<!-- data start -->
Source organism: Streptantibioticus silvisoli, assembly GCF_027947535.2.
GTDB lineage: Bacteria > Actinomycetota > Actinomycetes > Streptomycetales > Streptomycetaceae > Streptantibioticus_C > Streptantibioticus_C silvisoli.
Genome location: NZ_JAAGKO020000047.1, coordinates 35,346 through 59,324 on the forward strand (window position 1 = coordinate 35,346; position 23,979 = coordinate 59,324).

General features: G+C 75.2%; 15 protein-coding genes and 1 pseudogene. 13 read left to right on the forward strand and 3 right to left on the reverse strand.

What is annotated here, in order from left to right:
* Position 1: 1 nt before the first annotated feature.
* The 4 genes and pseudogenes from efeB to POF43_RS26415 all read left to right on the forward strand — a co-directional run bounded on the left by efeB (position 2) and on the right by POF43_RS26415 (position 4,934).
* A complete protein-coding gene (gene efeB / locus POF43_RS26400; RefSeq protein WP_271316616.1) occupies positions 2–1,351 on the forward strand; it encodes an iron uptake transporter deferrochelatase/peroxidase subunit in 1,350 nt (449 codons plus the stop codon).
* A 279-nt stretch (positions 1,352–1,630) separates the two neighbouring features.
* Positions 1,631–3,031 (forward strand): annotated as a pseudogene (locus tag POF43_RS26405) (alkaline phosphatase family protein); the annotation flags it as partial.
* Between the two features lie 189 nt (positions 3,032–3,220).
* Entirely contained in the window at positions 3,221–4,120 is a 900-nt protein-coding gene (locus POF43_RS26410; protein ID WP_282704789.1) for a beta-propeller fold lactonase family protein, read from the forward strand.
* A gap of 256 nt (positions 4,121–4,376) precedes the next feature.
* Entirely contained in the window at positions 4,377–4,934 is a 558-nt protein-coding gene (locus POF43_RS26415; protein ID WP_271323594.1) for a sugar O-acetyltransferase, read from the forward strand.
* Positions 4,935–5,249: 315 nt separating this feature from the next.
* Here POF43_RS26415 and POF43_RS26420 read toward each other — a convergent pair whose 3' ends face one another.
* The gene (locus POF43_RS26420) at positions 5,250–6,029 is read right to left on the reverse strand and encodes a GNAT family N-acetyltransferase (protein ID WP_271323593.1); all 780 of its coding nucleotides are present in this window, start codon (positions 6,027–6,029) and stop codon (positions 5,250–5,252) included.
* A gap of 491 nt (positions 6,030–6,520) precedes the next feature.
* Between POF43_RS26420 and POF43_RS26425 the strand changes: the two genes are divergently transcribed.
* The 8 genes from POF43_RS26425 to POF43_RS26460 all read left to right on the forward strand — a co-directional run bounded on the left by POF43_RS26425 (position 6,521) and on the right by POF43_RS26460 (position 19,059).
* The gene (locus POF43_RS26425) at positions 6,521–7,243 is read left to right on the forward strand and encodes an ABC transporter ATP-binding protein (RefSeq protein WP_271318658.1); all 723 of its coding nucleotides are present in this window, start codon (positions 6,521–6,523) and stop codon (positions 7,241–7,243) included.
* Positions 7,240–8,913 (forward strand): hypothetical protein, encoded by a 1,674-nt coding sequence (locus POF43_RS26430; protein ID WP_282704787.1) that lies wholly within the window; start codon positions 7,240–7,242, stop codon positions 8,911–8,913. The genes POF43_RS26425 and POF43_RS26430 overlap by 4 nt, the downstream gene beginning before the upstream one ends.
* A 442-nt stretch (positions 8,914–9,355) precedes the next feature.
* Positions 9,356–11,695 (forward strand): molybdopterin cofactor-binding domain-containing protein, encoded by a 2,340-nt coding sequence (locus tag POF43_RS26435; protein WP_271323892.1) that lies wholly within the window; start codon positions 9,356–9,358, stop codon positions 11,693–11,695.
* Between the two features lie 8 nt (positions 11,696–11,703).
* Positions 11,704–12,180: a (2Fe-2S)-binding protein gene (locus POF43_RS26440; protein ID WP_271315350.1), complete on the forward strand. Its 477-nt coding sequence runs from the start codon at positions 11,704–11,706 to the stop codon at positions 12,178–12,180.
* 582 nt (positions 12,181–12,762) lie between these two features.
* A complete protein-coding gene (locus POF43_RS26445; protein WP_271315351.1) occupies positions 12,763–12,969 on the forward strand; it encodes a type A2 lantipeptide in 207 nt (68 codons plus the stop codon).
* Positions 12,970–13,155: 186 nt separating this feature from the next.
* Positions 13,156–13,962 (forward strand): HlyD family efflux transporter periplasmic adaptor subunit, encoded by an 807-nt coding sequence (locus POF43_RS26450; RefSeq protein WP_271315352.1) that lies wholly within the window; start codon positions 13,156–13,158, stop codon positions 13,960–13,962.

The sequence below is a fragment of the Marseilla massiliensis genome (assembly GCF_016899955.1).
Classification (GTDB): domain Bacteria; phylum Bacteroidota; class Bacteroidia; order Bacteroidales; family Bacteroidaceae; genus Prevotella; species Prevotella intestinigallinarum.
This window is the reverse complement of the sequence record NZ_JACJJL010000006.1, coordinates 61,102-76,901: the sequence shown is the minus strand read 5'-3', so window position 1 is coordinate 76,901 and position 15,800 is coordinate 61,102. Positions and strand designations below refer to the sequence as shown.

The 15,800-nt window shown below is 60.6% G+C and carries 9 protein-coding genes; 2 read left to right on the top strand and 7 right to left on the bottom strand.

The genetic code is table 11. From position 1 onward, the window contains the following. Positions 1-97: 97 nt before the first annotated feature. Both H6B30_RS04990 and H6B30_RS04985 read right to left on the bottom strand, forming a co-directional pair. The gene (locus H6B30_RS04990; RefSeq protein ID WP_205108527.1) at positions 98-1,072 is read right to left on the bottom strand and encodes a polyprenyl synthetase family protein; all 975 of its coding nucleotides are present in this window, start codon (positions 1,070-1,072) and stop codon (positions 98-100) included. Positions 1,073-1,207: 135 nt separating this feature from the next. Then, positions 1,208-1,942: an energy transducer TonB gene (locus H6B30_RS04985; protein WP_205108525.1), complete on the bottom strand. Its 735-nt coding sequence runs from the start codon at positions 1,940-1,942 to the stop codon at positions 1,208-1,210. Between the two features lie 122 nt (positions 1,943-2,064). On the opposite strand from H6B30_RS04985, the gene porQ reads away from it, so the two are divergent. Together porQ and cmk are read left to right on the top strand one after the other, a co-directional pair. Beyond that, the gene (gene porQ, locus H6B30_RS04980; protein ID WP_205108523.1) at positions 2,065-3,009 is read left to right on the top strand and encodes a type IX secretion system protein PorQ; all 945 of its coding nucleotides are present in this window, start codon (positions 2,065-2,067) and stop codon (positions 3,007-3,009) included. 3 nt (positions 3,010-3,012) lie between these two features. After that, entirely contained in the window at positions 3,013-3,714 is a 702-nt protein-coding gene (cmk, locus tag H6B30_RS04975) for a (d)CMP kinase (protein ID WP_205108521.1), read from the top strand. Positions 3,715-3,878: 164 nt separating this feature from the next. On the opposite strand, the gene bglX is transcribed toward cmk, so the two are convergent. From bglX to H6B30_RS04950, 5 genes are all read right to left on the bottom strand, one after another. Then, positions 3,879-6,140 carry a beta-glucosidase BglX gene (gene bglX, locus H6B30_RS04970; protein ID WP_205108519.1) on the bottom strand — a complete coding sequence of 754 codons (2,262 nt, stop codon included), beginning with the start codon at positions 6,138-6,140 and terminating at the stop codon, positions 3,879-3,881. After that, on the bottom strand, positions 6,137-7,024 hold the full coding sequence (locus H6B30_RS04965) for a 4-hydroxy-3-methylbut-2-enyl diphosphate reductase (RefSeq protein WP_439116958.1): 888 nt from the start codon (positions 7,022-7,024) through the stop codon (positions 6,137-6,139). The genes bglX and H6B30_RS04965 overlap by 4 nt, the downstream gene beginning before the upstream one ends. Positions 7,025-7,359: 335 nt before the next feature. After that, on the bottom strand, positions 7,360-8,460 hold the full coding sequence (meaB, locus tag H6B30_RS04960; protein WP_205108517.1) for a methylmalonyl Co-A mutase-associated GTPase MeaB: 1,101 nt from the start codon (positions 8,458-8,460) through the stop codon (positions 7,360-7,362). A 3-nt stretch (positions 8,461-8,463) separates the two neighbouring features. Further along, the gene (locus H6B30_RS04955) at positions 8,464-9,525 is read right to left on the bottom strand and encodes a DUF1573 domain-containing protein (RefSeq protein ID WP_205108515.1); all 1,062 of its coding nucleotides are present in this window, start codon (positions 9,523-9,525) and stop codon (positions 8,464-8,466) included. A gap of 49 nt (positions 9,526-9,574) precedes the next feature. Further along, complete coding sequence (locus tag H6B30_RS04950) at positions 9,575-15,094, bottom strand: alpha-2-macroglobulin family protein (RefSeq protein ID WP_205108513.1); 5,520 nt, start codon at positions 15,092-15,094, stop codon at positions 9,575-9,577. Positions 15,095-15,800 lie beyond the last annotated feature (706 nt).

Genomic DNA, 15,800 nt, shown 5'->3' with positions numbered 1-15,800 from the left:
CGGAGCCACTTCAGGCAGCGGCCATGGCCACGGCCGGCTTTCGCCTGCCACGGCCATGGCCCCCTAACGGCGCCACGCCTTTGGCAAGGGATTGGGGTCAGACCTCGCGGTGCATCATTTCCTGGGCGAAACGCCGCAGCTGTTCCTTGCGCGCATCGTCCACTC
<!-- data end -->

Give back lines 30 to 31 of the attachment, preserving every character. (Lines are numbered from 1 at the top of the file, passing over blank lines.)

* Positions 13,156–13,962 (forward strand): HlyD family efflux transporter periplasmic adaptor subunit, encoded by an 807-nt coding sequence (locus POF43_RS26450; RefSeq protein WP_271315352.1) that lies wholly within the window; start codon positions 13,156–13,158, stop codon positions 13,960–13,962.

The sequence below is a fragment of the Marseilla massiliensis genome (assembly GCF_016899955.1).